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As we’ve talked about in a previous blog post, one way creditors can recover money from a company is with a Statutory Demand. The demand, made under Section 459E of the Corporations Act 2001 (“The Act”), gives the company 21 days from the date it’s received to pay a specified sum of money .

If you receive a Statutory Demand, you have 21 days to either:

  • pay the debt in full
  • apply to have the Statutory Demand set aside on the grounds that:
    • it’s defective
    • you have a genuine dispute about the debt it’s based on.

If you don’t act within the 21-day timeframe, your company is presumed to be insolvent in accordance with Section 459C of the Act. The creditor can then file an application to wind up your company, using your failure to comply with the Statutory Demand as proof that your company is insolvent.

Important note: Even if you subsequently pay the debt owing to this creditor, another creditor can apply to substitute its claim against your company and continue the winding up proceedings. One more reason why you should always get insolvency advice from an expert, not an ambulance chaser.

If you receive a Statutory Demand and you can’t pay the amount owing or raise a genuine dispute, you need to act immediately. That way you have the option to appoint either a Voluntary Administrator or  Liquidator.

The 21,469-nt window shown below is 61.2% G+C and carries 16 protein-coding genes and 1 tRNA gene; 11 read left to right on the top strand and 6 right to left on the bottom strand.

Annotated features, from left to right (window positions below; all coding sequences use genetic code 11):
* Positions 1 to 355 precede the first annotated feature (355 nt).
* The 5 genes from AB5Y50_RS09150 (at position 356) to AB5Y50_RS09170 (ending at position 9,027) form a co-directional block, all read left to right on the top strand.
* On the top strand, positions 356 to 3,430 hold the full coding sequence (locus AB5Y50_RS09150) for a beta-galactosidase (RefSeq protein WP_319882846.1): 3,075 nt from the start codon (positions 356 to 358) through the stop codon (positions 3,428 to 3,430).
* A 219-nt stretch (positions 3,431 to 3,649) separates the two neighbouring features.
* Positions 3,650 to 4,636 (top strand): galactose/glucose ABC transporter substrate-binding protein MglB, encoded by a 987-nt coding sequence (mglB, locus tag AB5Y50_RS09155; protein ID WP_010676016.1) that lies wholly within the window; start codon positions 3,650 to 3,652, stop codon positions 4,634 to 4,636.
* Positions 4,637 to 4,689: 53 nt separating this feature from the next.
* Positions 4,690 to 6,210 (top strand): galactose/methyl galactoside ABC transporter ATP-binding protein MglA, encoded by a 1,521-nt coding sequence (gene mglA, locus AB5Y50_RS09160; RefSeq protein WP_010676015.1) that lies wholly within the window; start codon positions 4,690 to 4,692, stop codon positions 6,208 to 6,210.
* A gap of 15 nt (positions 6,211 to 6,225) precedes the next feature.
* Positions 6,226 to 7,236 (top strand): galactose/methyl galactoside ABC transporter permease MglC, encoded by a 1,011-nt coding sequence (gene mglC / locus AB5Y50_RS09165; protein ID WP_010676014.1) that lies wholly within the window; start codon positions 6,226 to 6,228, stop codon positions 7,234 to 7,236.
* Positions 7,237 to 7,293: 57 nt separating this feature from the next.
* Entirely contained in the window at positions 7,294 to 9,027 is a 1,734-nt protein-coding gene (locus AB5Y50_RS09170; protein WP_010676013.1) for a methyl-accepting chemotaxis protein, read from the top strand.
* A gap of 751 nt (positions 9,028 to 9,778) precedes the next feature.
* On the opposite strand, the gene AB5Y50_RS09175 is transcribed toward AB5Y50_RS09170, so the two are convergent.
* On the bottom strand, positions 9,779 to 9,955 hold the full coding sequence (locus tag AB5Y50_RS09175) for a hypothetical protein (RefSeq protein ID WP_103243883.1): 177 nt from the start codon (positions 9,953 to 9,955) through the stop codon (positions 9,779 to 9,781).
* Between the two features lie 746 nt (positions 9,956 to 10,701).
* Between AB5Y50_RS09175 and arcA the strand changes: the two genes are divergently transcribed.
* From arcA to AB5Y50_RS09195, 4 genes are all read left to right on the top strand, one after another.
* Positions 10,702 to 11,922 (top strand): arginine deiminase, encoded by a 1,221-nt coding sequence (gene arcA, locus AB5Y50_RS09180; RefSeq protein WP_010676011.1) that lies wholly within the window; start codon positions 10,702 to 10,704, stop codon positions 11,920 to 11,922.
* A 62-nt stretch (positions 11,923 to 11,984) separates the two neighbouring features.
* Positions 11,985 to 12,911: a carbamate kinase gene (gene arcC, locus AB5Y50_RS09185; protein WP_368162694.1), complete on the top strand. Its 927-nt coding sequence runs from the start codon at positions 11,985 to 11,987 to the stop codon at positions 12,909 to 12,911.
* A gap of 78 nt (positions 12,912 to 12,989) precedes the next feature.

Appointing a Voluntary Administrator

Company Directors usually consider appointing a Voluntary Administrator when they’re thinking of putting forward a Deed of Company Arrangement. This option gives you a chance to avoid putting the company into liquidation and potentially losing it altogether.

But you need to ensure the Administrator is appointed before any application to wind up the company is filed with the court. If the appointment is made after the application is filed, the Administrator will need to demonstrate to the court that:

  • a DOCA is likely to be put forward
  • the company’s creditors will receive a greater return under the DOCA than they would if the company was wound up by the court.

This process, which is often time consuming and costly, can easily be avoided by acting before the Statutory Demand period expires.

Appointing a Liquidator

Rather than waiting for a creditor to make an application to the Court, the company’s Directors may choose to place the company into liquidation. However, a company can’t be wound up voluntarily if an application to wind it up has been made to the court.

Whatever option you end up choosing for your company, when you receive a Statutory Demand you need to act quickly. And the first thing you should do is get advice from insolvency experts like Rapsey Griffiths. So get in touch with us today, and let’s work out the best option for you and your company.